scientists to expose their work to the scrutiny of the rest of the 
scientific community, and to abandon or modify accepted facts or theories 
if better evidence becomes available.  This includes sharing the details 
of how the work was done.  The basic assumption is that for every physical 
effect observed there must be a physical cause.  Science is a matter of 
tracing the chain of causes back in time until we can write the theory-of-
everything on a T-shirt.  Governments would do well to emulate the 
openness of science.  

3.  FOOD: POPE URGES WORLD TO COMBAT CAUSES OF HUNGER. 
In a message read at the June 3 opening of a three-day World Food Security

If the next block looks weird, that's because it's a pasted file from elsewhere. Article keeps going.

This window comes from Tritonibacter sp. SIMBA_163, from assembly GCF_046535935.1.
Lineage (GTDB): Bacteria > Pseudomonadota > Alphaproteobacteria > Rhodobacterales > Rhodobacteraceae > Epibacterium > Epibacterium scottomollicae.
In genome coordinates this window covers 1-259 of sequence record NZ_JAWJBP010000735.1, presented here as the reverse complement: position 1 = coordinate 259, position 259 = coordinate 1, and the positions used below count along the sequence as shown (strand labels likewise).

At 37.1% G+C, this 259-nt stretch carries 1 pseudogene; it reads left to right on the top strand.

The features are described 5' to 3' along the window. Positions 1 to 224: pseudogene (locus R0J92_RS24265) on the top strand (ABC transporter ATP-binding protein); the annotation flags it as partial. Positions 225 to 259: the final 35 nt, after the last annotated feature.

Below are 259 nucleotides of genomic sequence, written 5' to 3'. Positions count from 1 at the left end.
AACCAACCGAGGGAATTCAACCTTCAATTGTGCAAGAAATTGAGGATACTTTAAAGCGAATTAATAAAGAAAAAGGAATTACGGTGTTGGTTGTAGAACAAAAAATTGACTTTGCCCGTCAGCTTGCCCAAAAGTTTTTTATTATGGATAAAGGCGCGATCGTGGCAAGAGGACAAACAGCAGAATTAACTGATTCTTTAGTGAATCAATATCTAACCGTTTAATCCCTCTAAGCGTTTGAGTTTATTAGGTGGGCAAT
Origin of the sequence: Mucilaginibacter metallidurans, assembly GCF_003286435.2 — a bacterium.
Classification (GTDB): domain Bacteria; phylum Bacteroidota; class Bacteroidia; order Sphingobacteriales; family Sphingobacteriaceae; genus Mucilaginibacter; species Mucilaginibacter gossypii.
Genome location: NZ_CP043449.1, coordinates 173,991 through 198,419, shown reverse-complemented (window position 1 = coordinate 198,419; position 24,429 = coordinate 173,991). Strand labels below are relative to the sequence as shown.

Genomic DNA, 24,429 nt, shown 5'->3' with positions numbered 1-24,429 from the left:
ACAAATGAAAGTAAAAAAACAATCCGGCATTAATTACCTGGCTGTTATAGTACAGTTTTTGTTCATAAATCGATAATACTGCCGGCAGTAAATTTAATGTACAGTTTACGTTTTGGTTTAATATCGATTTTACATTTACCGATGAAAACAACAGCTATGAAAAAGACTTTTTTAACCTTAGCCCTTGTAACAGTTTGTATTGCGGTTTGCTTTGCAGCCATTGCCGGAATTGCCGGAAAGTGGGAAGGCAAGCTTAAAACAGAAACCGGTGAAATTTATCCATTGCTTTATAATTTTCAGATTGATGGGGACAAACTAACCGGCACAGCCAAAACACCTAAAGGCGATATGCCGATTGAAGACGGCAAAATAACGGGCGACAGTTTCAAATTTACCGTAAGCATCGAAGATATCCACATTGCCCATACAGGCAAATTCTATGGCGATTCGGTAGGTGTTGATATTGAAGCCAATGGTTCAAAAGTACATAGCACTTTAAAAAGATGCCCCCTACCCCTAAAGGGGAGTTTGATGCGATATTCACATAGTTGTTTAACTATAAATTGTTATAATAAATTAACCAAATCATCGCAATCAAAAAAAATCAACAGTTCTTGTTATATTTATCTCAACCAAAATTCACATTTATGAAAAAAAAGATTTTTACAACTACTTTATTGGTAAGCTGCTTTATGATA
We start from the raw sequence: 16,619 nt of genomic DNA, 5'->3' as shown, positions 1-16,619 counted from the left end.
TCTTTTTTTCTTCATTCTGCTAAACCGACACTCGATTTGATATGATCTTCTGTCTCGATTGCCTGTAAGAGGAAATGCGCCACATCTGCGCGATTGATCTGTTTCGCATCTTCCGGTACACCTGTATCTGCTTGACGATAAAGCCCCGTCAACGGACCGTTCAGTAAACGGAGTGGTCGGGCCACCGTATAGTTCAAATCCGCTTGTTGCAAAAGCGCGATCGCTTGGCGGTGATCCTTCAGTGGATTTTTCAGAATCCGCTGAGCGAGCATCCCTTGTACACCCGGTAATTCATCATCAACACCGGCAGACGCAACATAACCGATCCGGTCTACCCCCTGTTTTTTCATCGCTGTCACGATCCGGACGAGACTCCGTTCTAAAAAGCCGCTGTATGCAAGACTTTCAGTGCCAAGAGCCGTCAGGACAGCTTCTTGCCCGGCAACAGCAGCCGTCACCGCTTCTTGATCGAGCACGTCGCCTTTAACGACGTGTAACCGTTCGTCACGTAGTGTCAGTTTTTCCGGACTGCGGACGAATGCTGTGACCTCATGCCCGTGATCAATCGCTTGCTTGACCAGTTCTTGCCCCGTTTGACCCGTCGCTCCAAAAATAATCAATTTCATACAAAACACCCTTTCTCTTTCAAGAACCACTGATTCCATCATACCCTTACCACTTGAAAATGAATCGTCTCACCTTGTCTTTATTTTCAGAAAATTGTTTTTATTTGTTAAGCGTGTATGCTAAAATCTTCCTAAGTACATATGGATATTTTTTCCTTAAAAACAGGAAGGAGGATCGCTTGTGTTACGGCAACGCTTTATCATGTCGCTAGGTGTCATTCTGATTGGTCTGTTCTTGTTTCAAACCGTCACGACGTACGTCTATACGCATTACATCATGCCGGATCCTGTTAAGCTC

Summit in Rome, Pope Benedict XVI said that hunger is unacceptable in a   
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What's New | 20 Jun 23:45 2008

What's New Friday June 20, 2008

WHAT’S NEW   Robert L. Park   Friday, 20 Jun 08   Washington, DC

1.  OSTP: URGENT RECOMMENDATIONS FOR THE NEXT PRESIDENT.
On Monday, the Woodrow Wilson International Center for Scholars held a 
media briefing to release a report, "OSTP 2.0, Critical Upgrade."  Drawing 
on the advice of former Presidential Science Advisors, the report calls on 
the next President to:
1) Name a Cabinet-level Assistant for Science and Technology Policy early, 
2) Integrate OSTP with other policymaking bodies in the White House, and 
3) Establish mechanisms to obtain expert advice in a timely manner.  
Above all, the Science Advisor must have easy access to the President.  
Written by some of the smartest science-policy experts in Washington, the